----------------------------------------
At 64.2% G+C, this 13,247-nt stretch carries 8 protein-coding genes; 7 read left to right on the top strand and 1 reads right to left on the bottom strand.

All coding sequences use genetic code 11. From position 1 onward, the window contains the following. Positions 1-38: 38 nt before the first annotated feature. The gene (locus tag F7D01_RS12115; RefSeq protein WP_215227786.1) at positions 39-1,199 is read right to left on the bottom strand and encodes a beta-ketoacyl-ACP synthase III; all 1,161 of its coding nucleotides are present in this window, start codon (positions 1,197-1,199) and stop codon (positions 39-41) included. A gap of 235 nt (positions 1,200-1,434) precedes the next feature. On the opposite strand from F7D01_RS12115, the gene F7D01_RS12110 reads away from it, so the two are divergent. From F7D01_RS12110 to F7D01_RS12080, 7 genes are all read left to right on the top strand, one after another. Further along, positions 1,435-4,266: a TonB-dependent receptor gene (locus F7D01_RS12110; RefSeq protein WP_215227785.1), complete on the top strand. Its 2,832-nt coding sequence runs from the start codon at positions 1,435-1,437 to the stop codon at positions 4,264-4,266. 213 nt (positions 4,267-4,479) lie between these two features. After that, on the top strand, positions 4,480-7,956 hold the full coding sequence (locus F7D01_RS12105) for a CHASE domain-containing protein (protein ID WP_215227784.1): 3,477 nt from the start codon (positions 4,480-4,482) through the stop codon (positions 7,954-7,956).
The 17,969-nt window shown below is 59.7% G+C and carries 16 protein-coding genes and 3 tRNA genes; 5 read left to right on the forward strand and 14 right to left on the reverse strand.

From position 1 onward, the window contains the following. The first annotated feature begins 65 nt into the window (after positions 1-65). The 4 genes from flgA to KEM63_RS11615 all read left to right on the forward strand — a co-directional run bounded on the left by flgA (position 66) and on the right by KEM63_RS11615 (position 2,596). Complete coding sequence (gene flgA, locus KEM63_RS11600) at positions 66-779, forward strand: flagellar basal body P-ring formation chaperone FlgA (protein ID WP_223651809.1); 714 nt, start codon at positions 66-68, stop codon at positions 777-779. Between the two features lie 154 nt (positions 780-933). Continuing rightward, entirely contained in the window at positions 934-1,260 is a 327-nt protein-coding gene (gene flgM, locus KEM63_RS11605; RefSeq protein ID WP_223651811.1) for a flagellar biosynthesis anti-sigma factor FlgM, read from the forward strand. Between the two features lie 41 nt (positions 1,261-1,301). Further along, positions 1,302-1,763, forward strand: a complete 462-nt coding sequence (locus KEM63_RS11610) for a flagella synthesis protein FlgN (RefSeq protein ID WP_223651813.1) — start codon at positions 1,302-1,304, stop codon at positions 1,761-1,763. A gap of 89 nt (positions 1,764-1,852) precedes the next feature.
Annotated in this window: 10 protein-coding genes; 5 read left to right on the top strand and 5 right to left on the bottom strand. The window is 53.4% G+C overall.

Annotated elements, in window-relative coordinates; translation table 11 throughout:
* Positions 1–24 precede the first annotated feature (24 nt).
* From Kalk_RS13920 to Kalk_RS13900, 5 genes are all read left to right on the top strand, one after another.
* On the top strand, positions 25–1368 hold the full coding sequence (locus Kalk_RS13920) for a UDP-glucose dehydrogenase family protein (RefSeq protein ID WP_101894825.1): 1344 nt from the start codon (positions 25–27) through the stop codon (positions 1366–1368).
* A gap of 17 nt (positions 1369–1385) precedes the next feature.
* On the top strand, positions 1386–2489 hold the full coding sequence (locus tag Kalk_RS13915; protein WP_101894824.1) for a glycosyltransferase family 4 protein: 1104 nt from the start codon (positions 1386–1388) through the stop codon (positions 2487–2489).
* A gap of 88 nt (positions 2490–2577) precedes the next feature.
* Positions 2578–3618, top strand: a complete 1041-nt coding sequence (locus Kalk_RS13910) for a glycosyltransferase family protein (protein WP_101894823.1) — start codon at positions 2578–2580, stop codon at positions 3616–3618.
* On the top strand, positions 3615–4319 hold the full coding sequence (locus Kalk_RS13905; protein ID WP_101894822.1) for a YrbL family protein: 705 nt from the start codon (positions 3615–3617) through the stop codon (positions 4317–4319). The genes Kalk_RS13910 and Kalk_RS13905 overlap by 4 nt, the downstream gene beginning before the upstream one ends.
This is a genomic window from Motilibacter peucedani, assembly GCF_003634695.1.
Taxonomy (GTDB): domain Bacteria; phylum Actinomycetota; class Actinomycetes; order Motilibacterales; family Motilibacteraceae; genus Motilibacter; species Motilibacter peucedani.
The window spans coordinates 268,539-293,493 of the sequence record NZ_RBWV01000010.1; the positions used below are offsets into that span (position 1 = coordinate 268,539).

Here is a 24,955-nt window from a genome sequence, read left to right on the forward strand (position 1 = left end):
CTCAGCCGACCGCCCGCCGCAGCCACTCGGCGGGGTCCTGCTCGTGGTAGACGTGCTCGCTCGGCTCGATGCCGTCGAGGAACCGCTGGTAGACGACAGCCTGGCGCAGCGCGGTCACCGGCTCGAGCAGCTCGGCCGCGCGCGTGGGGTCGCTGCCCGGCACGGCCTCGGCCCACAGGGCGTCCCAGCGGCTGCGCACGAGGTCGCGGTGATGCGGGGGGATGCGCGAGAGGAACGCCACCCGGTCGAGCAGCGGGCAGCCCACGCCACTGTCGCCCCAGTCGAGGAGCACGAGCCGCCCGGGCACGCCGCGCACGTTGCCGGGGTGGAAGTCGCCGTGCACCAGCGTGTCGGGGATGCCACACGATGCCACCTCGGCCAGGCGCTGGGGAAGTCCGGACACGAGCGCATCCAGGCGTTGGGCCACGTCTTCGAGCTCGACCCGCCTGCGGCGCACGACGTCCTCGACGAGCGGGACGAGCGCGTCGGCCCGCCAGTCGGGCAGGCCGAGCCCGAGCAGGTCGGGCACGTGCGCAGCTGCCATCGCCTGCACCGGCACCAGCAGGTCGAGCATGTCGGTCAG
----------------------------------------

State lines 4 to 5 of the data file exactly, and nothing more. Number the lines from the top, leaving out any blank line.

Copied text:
From position 1 onward, the window contains the following. The first annotated feature begins 65 nt into the window (after positions 1-65). The 4 genes from flgA to KEM63_RS11615 all read left to right on the forward strand — a co-directional run bounded on the left by flgA (position 66) and on the right by KEM63_RS11615 (position 2,596). Complete coding sequence (gene flgA, locus KEM63_RS11600) at positions 66-779, forward strand: flagellar basal body P-ring formation chaperone FlgA (protein ID WP_223651809.1); 714 nt, start codon at positions 66-68, stop codon at positions 777-779. Between the two features lie 154 nt (positions 780-933). Continuing rightward, entirely contained in the window at positions 934-1,260 is a 327-nt protein-coding gene (gene flgM, locus KEM63_RS11605; RefSeq protein ID WP_223651811.1) for a flagellar biosynthesis anti-sigma factor FlgM, read from the forward strand. Between the two features lie 41 nt (positions 1,261-1,301). Further along, positions 1,302-1,763, forward strand: a complete 462-nt coding sequence (locus KEM63_RS11610) for a flagella synthesis protein FlgN (RefSeq protein ID WP_223651813.1) — start codon at positions 1,302-1,304, stop codon at positions 1,761-1,763. A gap of 89 nt (positions 1,764-1,852) precedes the next feature.
Annotated in this window: 10 protein-coding genes; 5 read left to right on the top strand and 5 right to left on the bottom strand. The window is 53.4% G+C overall.